Transcellular emigration of blood cells during ascidian metamorphosis
- Cite this article as:
- Cloney, R.A. & Grimm, L. Z. Zellforsch. (1970) 107: 157. doi:10.1007/BF00335222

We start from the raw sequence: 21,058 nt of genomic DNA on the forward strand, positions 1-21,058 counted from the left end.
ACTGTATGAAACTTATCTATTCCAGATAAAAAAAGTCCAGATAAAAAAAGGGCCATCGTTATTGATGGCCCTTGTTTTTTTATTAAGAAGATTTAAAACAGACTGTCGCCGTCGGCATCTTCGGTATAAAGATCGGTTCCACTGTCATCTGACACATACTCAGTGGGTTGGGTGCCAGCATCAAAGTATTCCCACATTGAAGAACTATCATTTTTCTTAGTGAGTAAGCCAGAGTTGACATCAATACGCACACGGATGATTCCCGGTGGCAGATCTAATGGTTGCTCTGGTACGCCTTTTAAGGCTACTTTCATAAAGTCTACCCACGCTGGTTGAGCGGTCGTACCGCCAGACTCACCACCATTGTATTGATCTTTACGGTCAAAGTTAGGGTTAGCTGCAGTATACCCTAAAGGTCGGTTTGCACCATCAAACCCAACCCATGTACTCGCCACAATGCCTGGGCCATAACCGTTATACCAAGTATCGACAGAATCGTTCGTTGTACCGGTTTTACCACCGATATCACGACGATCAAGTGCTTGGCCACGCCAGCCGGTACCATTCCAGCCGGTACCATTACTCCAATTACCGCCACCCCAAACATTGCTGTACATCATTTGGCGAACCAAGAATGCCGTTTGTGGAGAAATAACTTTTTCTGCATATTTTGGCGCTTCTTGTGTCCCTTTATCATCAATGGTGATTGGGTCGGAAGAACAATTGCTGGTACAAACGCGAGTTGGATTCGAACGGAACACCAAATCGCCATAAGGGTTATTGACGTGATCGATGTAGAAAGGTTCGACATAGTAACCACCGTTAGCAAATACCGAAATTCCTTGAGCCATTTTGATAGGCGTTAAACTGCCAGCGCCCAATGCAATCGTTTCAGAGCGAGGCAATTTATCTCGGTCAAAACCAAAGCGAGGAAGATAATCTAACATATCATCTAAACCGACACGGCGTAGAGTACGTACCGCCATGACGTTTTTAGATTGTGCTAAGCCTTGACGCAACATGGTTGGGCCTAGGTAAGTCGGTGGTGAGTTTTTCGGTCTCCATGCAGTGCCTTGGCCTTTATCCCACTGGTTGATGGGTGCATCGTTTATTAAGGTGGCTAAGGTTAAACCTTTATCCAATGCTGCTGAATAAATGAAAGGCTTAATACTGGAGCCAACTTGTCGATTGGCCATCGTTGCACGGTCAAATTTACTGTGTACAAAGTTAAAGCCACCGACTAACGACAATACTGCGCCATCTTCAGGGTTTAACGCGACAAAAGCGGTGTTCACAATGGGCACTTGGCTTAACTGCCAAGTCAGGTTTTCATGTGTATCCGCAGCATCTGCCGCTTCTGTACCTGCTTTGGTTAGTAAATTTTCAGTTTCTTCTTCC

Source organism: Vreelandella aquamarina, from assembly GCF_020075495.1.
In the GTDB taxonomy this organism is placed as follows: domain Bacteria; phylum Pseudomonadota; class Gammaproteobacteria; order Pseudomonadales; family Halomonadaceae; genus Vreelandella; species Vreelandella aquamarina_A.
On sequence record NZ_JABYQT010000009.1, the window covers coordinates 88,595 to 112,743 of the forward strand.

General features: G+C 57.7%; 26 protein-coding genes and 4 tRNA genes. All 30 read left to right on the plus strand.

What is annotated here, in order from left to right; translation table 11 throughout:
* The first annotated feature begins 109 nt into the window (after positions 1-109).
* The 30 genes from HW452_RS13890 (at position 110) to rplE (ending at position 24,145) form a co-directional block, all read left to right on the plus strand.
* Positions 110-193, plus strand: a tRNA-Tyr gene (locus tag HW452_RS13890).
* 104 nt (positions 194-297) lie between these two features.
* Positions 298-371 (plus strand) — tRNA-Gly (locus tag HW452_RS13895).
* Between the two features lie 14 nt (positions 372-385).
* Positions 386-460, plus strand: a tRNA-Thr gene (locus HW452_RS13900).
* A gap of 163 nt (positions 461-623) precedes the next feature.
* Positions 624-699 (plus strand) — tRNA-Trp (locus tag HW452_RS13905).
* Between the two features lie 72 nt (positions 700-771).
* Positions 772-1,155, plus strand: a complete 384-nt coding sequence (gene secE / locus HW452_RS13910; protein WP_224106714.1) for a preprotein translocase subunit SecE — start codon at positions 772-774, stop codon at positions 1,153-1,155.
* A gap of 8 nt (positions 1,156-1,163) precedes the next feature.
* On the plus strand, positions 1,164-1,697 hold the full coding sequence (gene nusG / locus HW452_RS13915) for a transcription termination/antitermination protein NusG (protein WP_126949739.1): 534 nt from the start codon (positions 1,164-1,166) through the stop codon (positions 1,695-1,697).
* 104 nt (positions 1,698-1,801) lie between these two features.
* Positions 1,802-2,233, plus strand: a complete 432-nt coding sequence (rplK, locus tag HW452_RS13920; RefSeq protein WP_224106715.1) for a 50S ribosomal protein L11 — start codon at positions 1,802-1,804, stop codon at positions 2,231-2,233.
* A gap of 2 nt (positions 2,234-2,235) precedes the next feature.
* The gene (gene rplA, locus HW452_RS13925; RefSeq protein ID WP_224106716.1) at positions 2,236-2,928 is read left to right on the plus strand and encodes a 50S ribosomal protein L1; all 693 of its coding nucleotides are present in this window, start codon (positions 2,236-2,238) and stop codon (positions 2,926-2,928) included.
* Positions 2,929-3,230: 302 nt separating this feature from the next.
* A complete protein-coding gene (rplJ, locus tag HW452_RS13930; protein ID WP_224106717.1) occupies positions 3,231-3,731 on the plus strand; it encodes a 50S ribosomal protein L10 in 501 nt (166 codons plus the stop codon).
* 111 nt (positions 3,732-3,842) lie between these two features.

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During the first 10 minutes after the onset of metamorphosis in the ascidian Amaroucium constellatum there is a massive emigration of blood cells (granulocytes) from the hemocoel, across the epidermis, into the tunic. Electron microscopy has been employed to extend some of the classical observations of the last century. The new findings are compatible with the hypothesis that the blood cells follow a transcellular pathway. Our interpretation is as follows: an emigrating cell enters the basal part of an epidermal cell and becomes enclosed within a vacuole. The vacuole and the blood cell move to the apex of the epidermal cell. The vacuole fuses with the plasmalemma releasing the blood cell into the tunic. Blood cells can therefore pass through the epidermis without leaving a hole and without rupturing intercellular junctions.